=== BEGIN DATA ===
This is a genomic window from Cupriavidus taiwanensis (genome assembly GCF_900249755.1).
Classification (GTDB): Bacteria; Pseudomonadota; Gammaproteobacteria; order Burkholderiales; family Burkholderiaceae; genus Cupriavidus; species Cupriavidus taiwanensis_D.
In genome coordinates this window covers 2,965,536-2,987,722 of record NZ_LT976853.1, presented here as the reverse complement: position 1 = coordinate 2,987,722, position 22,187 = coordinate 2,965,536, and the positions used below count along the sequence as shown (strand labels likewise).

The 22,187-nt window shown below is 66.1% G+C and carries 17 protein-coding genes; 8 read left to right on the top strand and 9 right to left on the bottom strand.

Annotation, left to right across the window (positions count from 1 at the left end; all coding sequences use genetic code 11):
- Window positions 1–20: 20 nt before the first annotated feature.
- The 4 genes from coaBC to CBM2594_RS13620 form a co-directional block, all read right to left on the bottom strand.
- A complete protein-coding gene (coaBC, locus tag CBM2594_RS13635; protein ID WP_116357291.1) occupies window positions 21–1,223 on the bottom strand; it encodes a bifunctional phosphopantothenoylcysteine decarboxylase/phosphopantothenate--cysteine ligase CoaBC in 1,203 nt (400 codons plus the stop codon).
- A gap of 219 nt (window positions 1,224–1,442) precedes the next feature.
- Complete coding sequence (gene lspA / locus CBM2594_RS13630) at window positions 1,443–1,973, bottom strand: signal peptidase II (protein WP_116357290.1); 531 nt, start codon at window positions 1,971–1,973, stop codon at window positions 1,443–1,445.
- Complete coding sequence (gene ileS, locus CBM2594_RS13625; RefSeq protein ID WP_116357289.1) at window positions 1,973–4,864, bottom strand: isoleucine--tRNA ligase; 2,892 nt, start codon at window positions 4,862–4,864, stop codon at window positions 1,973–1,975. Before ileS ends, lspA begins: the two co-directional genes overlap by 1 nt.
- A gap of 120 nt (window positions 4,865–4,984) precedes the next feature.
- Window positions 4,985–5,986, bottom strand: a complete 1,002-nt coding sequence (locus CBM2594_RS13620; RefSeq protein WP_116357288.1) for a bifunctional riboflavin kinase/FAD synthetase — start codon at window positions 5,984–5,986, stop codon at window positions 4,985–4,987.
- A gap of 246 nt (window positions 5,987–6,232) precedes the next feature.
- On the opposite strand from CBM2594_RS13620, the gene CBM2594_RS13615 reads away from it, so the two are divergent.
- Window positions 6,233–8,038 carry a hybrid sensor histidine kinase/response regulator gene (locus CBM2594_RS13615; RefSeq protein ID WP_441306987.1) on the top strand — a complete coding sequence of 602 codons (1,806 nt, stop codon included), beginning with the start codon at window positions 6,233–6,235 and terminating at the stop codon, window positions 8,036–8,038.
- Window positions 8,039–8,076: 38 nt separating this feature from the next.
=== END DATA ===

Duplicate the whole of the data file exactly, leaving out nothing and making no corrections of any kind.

This is a genomic window from Cupriavidus taiwanensis (genome assembly GCF_900249755.1).
Classification (GTDB): Bacteria; Pseudomonadota; Gammaproteobacteria; order Burkholderiales; family Burkholderiaceae; genus Cupriavidus; species Cupriavidus taiwanensis_D.
In genome coordinates this window covers 2,965,536-2,987,722 of record NZ_LT976853.1, presented here as the reverse complement: position 1 = coordinate 2,987,722, position 22,187 = coordinate 2,965,536, and the positions used below count along the sequence as shown (strand labels likewise).

The 22,187-nt window shown below is 66.1% G+C and carries 17 protein-coding genes; 8 read left to right on the top strand and 9 right to left on the bottom strand.

Annotation, left to right across the window (positions count from 1 at the left end; all coding sequences use genetic code 11):
- Window positions 1–20: 20 nt before the first annotated feature.
- The 4 genes from coaBC to CBM2594_RS13620 form a co-directional block, all read right to left on the bottom strand.
- A complete protein-coding gene (coaBC, locus tag CBM2594_RS13635; protein ID WP_116357291.1) occupies window positions 21–1,223 on the bottom strand; it encodes a bifunctional phosphopantothenoylcysteine decarboxylase/phosphopantothenate--cysteine ligase CoaBC in 1,203 nt (400 codons plus the stop codon).
- A gap of 219 nt (window positions 1,224–1,442) precedes the next feature.
- Complete coding sequence (gene lspA / locus CBM2594_RS13630) at window positions 1,443–1,973, bottom strand: signal peptidase II (protein WP_116357290.1); 531 nt, start codon at window positions 1,971–1,973, stop codon at window positions 1,443–1,445.
- Complete coding sequence (gene ileS, locus CBM2594_RS13625; RefSeq protein ID WP_116357289.1) at window positions 1,973–4,864, bottom strand: isoleucine--tRNA ligase; 2,892 nt, start codon at window positions 4,862–4,864, stop codon at window positions 1,973–1,975. Before ileS ends, lspA begins: the two co-directional genes overlap by 1 nt.
- A gap of 120 nt (window positions 4,865–4,984) precedes the next feature.
- Window positions 4,985–5,986, bottom strand: a complete 1,002-nt coding sequence (locus CBM2594_RS13620; RefSeq protein WP_116357288.1) for a bifunctional riboflavin kinase/FAD synthetase — start codon at window positions 5,984–5,986, stop codon at window positions 4,985–4,987.
- A gap of 246 nt (window positions 5,987–6,232) precedes the next feature.
- On the opposite strand from CBM2594_RS13620, the gene CBM2594_RS13615 reads away from it, so the two are divergent.
- Window positions 6,233–8,038 carry a hybrid sensor histidine kinase/response regulator gene (locus CBM2594_RS13615; RefSeq protein ID WP_441306987.1) on the top strand — a complete coding sequence of 602 codons (1,806 nt, stop codon included), beginning with the start codon at window positions 6,233–6,235 and terminating at the stop codon, window positions 8,036–8,038.
- Window positions 8,039–8,076: 38 nt separating this feature from the next.